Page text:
The Prancing Elites Project is a new show on Oxygen that follows a black male gay dance team from Alabama. Those are all words you rarely see in a sentence together. The team specializes in the J-Setting style of dance that originated at Jackson University by the Jackson University Prancing J-Settes and it has been around for many years. The dance style wasn’t brought to mainstream consciousness until it was featured in Beyonce’s Single Ladies video. As for the Prancing Elites my first introduction to them was a couple of years ago when a video of them dancing at a basketball game went viral. Shaquille O’Neal tweeted his praise and their Youtube views went through the roof. I loved the video because their moves were filled with confidence and sass but I didn’t know anything about the team’s back story.
From a far away glance you may write off the Prancing Elites as another version of the effeminate black gay man stereotype. However I beg you to watch at least one episode to see that they are so much more. Yes they have an undeniable sashay when they walk but this dance troupe is kicking down the boundaries of gender and sexuality all with the flick of a wrist and a killer death drop. On one end of the spectrum there is Timothy Smith who lovingly goes by Timberly. Tim prefers the pronoun she and goes bra shopping complete with fake breast inserts. By contrast founder and leader Kentrell Collins formed the group in 2004 after he was discharged from the army. Their only agenda is to dance and entertain people but by doing so in Mobile Alabama while wearing sequin leotards they are boldly walking head on into the discrimination and fear of the deep south.
I can’t sing my praise of them loud enough! The Prancing Elites really are some the bravest people I’ve seen in a long time. They could take the easy way out and move to San Francisco or New York with everyone else that is trying to escape small town life but not these queens. They stay in Alabama and fight the dirty war of hate every single day. They’re the first ones to admit their struggle “We’ve got three strikes against us. We’re black, we’re gay, and we’re from Mobile Alabama.” From the comfort of the big city it’s easy for many of us to assume the whole country has joined our cause thanks to Ellen and Will and Grace. We forget that there is still very real hate out there. If you’re like me you might even consider yourself to be someone who tries to fight discrimination each and every day. Unfortunately the truth is we are just preaching to our own choir. Too often we as gay people think we are proudly standing up for diversity just because we change our Facebook pictures to that red equal sign so that all our other gay friends will see how serious we are. Maybe we go one step further and attend a marriage equality rally in the gayest section of our majorly gay metropolitan city. While any action is better than no action, preaching equality to other gay people is as easy as getting a dog to bark in a kennel. By stark contrast The Prancing Elites have chosen to taken the path less traveled and are standing up for themselves in the face of harsh opposition. They are often met by angry crowds and unfriendly police and that’s on a good day. In episode 3 we watch as Jerel returns home to discover that his home has been completely destroyed by fire. It quickly becomes clear that he was targeted and that this was no accident. He picks through the ashes only to find that he has lost everything he owns. That is the ugly side of the gay rights movement that is too often forgotten by those of us in a gay bubble. These five people who simply love to dance in sequin onesies are fighting for their rights in places many of us wouldn’t dare drive through on the highway. I have tremendous respect for them because they persevere and are able to give us one hell of a performance and one hell of a television show.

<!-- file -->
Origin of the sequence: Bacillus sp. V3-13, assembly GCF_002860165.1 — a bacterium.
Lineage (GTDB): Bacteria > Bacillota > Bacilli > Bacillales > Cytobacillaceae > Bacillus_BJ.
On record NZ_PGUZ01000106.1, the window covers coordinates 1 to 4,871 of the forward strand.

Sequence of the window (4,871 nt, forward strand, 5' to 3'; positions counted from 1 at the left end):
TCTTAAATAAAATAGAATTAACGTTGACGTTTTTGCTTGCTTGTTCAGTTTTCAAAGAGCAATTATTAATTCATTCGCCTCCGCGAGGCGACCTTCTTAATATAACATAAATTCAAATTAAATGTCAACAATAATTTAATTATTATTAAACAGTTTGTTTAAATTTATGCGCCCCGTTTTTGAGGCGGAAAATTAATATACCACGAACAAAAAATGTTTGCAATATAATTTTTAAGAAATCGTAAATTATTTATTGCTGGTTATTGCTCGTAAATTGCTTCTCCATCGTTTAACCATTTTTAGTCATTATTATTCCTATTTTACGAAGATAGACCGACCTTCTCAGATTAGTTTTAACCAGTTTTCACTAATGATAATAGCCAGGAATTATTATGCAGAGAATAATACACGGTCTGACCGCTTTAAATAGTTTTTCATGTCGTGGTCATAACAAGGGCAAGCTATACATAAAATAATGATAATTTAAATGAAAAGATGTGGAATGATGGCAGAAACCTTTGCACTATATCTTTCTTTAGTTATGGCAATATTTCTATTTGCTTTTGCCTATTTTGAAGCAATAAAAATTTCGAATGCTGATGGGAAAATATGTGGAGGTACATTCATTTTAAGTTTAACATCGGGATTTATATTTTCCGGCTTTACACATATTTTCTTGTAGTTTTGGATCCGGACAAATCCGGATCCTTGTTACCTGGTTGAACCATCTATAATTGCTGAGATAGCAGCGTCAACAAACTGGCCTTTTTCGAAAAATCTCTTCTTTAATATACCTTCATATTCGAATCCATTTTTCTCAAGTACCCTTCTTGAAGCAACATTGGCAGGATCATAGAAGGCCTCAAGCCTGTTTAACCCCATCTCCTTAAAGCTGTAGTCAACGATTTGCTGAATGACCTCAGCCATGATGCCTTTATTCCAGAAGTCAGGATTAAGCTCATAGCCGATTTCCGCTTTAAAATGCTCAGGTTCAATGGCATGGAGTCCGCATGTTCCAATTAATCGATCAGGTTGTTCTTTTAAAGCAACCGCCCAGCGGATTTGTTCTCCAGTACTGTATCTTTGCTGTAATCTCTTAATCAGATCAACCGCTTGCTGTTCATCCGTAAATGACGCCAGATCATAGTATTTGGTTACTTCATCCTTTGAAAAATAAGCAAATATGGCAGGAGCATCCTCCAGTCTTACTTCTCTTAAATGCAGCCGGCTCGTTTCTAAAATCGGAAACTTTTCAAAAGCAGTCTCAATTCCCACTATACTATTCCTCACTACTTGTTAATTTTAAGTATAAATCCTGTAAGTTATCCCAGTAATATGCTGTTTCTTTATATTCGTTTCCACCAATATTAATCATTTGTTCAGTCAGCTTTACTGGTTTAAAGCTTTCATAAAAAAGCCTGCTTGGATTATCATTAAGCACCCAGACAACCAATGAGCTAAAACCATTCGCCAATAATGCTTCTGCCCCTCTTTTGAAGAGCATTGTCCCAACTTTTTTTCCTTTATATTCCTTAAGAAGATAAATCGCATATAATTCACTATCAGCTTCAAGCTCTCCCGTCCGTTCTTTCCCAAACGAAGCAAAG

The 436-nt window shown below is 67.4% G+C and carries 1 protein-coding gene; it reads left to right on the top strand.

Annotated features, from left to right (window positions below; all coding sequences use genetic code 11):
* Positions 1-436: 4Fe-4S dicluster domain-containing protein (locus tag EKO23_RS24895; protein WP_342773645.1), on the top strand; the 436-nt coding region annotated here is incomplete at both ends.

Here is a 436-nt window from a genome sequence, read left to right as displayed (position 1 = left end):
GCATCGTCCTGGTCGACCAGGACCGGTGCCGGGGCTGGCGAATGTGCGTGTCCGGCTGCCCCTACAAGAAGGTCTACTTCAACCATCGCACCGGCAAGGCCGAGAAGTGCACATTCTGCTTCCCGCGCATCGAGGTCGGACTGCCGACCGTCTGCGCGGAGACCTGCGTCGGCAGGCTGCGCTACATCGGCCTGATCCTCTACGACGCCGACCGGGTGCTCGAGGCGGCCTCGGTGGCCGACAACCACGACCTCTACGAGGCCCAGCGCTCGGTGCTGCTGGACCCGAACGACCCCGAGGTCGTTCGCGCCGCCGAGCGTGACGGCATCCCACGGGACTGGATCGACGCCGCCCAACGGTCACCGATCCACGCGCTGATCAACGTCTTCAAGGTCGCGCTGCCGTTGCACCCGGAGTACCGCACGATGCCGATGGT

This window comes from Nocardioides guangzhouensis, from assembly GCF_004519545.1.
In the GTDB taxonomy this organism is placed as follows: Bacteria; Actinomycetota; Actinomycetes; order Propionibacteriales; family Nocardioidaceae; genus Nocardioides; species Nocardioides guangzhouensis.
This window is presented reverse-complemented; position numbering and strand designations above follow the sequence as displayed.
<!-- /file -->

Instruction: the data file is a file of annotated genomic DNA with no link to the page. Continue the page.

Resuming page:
Watch the Prancing Elites Project on Oxygen Wednesday nights at 10 Eastern/9 Central.